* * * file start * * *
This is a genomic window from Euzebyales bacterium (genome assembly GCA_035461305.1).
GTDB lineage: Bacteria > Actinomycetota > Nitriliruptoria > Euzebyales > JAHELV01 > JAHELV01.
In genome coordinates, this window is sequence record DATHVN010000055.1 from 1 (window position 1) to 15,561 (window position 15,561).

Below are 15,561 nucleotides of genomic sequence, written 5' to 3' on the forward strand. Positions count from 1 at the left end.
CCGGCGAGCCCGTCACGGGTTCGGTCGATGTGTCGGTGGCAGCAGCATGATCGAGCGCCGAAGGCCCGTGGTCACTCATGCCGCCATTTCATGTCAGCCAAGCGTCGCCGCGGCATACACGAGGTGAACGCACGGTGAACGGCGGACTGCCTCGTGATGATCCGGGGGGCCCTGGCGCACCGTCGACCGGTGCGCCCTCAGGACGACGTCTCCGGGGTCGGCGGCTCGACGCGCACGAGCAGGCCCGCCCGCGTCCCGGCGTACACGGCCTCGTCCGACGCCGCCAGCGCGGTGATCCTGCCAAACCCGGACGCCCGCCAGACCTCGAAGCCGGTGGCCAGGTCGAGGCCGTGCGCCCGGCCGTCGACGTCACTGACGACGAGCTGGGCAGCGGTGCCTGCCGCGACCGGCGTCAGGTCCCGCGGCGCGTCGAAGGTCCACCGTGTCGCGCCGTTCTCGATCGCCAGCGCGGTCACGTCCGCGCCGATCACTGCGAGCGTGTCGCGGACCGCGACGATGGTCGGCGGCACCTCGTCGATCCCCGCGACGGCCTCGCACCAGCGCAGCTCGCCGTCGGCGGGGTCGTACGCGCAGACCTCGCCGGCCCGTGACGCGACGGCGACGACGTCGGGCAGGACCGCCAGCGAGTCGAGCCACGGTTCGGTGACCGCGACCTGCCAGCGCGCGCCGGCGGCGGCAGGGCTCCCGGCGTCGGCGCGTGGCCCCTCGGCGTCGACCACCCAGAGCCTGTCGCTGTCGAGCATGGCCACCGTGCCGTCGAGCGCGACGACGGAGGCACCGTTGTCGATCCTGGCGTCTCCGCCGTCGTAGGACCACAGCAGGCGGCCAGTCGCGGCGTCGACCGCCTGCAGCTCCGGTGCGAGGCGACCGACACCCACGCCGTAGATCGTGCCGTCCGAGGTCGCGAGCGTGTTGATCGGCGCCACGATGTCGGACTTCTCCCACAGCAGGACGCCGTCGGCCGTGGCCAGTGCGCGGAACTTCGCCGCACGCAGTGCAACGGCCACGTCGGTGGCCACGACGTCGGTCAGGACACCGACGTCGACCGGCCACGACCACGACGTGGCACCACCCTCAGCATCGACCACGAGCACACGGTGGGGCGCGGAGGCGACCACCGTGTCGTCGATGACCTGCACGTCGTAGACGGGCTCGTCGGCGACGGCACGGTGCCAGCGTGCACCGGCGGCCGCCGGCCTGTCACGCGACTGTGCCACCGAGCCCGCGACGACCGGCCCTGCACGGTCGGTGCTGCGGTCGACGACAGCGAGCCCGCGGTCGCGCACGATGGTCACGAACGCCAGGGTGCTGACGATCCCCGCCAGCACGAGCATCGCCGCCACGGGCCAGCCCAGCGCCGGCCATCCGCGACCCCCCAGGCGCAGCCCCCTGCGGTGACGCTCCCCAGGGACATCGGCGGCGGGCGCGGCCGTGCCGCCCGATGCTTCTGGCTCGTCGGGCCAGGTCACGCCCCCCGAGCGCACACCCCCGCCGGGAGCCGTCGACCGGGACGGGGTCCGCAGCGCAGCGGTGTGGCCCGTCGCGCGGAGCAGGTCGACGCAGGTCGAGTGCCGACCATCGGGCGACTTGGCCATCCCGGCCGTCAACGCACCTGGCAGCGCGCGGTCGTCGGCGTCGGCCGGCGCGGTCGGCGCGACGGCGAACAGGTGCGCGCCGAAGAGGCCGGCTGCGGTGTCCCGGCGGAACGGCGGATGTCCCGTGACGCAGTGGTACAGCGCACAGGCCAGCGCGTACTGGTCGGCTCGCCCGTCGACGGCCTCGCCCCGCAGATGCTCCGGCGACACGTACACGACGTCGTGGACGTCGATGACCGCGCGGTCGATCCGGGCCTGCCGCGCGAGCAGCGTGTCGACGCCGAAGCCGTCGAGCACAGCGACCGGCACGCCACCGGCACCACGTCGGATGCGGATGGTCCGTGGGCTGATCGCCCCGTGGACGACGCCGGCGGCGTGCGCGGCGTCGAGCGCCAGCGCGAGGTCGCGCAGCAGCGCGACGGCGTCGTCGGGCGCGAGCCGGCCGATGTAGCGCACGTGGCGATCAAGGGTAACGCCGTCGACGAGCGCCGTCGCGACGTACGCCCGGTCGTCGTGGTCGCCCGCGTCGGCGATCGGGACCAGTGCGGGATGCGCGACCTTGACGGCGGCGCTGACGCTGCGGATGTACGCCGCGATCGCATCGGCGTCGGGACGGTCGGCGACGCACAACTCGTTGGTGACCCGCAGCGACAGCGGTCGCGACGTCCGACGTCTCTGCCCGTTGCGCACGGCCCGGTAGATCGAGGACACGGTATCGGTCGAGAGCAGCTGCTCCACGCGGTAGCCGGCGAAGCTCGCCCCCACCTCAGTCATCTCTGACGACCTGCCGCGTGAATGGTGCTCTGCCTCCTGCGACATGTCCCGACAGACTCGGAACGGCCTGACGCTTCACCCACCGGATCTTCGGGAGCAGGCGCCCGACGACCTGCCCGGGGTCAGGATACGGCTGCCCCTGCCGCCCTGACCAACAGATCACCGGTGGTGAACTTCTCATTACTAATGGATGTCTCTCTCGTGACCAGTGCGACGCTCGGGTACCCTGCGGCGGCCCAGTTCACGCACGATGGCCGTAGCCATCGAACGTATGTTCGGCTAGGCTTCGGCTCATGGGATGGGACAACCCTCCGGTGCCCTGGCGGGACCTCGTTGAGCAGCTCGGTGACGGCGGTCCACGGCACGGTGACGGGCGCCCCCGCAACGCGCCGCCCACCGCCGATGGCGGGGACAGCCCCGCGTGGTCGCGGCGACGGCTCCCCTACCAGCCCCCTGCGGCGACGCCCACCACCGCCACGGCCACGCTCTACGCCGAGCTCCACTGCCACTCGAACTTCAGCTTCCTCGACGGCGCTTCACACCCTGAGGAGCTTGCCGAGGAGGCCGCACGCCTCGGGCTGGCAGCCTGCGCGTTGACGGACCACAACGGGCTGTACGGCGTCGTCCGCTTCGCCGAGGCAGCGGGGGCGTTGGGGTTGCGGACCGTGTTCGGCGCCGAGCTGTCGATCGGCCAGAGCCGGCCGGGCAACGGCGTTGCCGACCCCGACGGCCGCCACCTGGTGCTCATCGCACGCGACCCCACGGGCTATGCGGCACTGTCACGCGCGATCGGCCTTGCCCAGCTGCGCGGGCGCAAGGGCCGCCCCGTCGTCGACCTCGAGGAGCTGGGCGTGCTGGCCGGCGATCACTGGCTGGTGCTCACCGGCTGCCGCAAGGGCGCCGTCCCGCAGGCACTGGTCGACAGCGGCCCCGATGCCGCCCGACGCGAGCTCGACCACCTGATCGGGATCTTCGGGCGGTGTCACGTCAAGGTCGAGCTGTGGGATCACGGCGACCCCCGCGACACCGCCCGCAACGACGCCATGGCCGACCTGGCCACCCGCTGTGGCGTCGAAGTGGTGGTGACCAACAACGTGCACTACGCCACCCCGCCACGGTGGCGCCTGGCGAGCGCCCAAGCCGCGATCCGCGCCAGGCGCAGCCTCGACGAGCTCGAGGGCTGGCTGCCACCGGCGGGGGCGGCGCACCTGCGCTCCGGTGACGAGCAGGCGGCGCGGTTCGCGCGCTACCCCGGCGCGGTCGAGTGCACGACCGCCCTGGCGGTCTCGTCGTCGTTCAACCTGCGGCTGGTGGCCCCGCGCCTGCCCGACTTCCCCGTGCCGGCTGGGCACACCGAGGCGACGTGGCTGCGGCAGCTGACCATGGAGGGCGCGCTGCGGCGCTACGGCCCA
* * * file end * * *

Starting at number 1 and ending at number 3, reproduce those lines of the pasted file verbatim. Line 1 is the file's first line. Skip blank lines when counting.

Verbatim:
This is a genomic window from Euzebyales bacterium (genome assembly GCA_035461305.1).
GTDB lineage: Bacteria > Actinomycetota > Nitriliruptoria > Euzebyales > JAHELV01 > JAHELV01.
In genome coordinates, this window is sequence record DATHVN010000055.1 from 1 (window position 1) to 15,561 (window position 15,561).